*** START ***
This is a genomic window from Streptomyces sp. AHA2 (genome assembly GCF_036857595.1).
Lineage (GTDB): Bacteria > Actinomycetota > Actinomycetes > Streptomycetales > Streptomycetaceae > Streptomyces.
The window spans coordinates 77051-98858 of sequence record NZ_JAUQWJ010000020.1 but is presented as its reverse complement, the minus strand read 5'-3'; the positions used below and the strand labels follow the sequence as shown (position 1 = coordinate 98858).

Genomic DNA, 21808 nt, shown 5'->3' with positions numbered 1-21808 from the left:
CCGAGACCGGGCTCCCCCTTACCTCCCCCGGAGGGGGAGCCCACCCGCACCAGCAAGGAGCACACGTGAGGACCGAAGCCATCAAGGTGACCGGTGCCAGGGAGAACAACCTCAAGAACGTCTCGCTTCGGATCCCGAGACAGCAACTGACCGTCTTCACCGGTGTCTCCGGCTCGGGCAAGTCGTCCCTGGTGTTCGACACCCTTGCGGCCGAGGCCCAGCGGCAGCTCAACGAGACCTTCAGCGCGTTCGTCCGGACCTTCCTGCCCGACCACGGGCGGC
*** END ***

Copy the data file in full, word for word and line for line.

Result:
This is a genomic window from Streptomyces sp. AHA2 (genome assembly GCF_036857595.1).
Lineage (GTDB): Bacteria > Actinomycetota > Actinomycetes > Streptomycetales > Streptomycetaceae > Streptomyces.
The window spans coordinates 77051-98858 of sequence record NZ_JAUQWJ010000020.1 but is presented as its reverse complement, the minus strand read 5'-3'; the positions used below and the strand labels follow the sequence as shown (position 1 = coordinate 98858).

Genomic DNA, 21808 nt, shown 5'->3' with positions numbered 1-21808 from the left:
CCGAGACCGGGCTCCCCCTTACCTCCCCCGGAGGGGGAGCCCACCCGCACCAGCAAGGAGCACACGTGAGGACCGAAGCCATCAAGGTGACCGGTGCCAGGGAGAACAACCTCAAGAACGTCTCGCTTCGGATCCCGAGACAGCAACTGACCGTCTTCACCGGTGTCTCCGGCTCGGGCAAGTCGTCCCTGGTGTTCGACACCCTTGCGGCCGAGGCCCAGCGGCAGCTCAACGAGACCTTCAGCGCGTTCGTCCGGACCTTCCTGCCCGACCACGGGCGGC